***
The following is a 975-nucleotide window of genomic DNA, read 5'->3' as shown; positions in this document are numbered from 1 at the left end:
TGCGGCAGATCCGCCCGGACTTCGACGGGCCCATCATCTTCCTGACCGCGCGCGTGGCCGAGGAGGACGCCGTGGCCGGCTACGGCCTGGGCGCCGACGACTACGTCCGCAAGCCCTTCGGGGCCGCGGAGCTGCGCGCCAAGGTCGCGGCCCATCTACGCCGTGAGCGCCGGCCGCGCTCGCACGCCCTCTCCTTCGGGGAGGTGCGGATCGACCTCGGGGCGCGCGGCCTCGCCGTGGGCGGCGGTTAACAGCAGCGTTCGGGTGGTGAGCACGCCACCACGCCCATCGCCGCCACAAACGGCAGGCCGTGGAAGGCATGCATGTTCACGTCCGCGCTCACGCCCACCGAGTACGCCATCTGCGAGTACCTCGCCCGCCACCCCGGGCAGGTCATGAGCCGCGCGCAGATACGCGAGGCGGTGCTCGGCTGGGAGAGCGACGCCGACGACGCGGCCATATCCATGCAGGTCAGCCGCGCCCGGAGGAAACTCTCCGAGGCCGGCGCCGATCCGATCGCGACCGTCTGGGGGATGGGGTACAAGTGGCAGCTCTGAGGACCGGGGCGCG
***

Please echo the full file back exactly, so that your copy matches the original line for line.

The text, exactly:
The following is a 975-nucleotide window of genomic DNA, read 5'->3' as shown; positions in this document are numbered from 1 at the left end:
TGCGGCAGATCCGCCCGGACTTCGACGGGCCCATCATCTTCCTGACCGCGCGCGTGGCCGAGGAGGACGCCGTGGCCGGCTACGGCCTGGGCGCCGACGACTACGTCCGCAAGCCCTTCGGGGCCGCGGAGCTGCGCGCCAAGGTCGCGGCCCATCTACGCCGTGAGCGCCGGCCGCGCTCGCACGCCCTCTCCTTCGGGGAGGTGCGGATCGACCTCGGGGCGCGCGGCCTCGCCGTGGGCGGCGGTTAACAGCAGCGTTCGGGTGGTGAGCACGCCACCACGCCCATCGCCGCCACAAACGGCAGGCCGTGGAAGGCATGCATGTTCACGTCCGCGCTCACGCCCACCGAGTACGCCATCTGCGAGTACCTCGCCCGCCACCCCGGGCAGGTCATGAGCCGCGCGCAGATACGCGAGGCGGTGCTCGGCTGGGAGAGCGACGCCGACGACGCGGCCATATCCATGCAGGTCAGCCGCGCCCGGAGGAAACTCTCCGAGGCCGGCGCCGATCCGATCGCGACCGTCTGGGGGATGGGGTACAAGTGGCAGCTCTGAGGACCGGGGCGCG